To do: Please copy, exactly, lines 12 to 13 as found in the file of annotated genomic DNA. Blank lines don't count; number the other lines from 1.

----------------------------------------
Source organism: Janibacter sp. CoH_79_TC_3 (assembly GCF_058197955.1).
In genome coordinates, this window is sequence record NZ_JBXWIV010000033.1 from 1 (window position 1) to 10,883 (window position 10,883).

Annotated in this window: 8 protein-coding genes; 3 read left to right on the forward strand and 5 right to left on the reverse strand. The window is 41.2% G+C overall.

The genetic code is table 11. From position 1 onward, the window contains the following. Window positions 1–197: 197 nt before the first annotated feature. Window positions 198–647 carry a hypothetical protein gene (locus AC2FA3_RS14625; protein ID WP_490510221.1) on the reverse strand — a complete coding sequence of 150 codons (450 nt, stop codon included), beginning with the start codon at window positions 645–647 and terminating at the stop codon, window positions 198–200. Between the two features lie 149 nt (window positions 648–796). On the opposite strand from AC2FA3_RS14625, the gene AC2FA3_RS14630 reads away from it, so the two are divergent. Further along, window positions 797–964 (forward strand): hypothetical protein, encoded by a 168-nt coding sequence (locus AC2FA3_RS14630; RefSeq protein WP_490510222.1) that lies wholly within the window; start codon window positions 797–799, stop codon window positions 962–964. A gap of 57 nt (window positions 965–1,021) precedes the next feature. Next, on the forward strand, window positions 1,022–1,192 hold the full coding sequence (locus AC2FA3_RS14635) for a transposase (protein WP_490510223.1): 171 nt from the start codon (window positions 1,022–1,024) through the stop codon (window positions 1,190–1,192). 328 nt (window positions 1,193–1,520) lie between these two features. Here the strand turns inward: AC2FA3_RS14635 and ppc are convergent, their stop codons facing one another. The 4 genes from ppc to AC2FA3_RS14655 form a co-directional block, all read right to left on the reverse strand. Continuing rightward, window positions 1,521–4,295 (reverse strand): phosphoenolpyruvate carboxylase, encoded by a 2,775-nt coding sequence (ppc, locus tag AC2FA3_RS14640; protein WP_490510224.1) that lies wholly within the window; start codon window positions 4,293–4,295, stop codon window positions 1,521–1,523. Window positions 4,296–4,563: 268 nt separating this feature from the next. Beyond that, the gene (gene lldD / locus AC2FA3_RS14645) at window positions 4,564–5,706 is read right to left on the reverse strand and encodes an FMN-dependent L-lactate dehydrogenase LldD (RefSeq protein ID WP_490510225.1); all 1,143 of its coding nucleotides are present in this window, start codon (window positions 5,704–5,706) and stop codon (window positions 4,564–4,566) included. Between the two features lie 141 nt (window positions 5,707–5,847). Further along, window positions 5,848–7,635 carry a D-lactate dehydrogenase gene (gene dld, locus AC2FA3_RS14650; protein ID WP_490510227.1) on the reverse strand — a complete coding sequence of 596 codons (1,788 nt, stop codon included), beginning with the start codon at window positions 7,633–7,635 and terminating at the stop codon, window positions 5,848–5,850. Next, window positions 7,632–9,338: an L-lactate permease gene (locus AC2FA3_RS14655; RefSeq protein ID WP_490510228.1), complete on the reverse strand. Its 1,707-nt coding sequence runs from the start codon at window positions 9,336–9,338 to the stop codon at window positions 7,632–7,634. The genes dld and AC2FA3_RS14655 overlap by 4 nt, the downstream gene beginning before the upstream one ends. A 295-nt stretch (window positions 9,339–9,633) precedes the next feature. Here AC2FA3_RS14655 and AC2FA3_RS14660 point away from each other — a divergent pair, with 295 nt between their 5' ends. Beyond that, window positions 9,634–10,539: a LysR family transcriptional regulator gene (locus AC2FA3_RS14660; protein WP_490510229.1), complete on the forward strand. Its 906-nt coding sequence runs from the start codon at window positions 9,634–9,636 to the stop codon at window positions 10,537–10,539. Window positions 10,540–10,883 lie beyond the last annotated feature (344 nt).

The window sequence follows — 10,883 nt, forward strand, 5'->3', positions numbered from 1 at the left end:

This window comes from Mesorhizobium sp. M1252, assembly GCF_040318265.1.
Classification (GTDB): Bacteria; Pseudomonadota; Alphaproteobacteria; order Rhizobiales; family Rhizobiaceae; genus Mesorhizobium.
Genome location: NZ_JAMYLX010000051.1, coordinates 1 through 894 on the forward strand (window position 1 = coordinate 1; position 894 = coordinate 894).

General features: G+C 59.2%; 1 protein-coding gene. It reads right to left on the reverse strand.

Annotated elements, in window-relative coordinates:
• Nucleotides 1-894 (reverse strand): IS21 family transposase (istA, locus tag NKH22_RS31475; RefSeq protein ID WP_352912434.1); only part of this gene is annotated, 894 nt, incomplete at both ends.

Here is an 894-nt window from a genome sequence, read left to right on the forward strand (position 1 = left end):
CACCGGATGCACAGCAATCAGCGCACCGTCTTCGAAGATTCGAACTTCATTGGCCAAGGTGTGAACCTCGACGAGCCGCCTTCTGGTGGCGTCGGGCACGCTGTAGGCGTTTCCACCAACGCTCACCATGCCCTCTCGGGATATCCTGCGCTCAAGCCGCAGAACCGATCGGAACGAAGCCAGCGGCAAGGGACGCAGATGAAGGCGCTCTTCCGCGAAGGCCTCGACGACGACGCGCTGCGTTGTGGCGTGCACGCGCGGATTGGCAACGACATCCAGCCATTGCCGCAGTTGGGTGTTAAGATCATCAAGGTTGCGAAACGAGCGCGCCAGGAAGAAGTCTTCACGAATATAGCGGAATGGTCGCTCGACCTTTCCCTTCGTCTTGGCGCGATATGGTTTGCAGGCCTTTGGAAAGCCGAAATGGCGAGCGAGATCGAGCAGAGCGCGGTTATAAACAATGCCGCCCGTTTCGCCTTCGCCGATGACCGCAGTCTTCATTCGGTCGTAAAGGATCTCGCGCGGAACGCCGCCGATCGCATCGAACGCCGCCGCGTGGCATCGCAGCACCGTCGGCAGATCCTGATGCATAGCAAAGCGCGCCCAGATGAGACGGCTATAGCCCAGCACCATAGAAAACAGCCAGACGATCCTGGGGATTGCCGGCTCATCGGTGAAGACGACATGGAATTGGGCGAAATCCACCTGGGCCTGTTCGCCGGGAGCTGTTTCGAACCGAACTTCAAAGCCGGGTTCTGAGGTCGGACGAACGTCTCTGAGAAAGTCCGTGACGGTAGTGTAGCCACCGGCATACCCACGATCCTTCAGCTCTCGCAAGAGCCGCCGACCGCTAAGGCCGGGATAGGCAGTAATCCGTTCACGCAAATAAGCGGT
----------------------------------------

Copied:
Here is an 894-nt window from a genome sequence, read left to right on the forward strand (position 1 = left end):
CACCGGATGCACAGCAATCAGCGCACCGTCTTCGAAGATTCGAACTTCATTGGCCAAGGTGTGAACCTCGACGAGCCGCCTTCTGGTGGCGTCGGGCACGCTGTAGGCGTTTCCACCAACGCTCACCATGCCCTCTCGGGATATCCTGCGCTCAAGCCGCAGAACCGATCGGAACGAAGCCAGCGGCAAGGGACGCAGATGAAGGCGCTCTTCCGCGAAGGCCTCGACGACGACGCGCTGCGTTGTGGCGTGCACGCGCGGATTGGCAACGACATCCAGCCATTGCCGCAGTTGGGTGTTAAGATCATCAAGGTTGCGAAACGAGCGCGCCAGGAAGAAGTCTTCACGAATATAGCGGAATGGTCGCTCGACCTTTCCCTTCGTCTTGGCGCGATATGGTTTGCAGGCCTTTGGAAAGCCGAAATGGCGAGCGAGATCGAGCAGAGCGCGGTTATAAACAATGCCGCCCGTTTCGCCTTCGCCGATGACCGCAGTCTTCATTCGGTCGTAAAGGATCTCGCGCGGAACGCCGCCGATCGCATCGAACGCCGCCGCGTGGCATCGCAGCACCGTCGGCAGATCCTGATGCATAGCAAAGCGCGCCCAGATGAGACGGCTATAGCCCAGCACCATAGAAAACAGCCAGACGATCCTGGGGATTGCCGGCTCATCGGTGAAGACGACATGGAATTGGGCGAAATCCACCTGGGCCTGTTCGCCGGGAGCTGTTTCGAACCGAACTTCAAAGCCGGGTTCTGAGGTCGGACGAACGTCTCTGAGAAAGTCCGTGACGGTAGTGTAGCCACCGGCATACCCACGATCCTTCAGCTCTCGCAAGAGCCGCCGACCGCTAAGGCCGGGATAGGCAGTAATCCGTTCACGCAAATAAGCGGT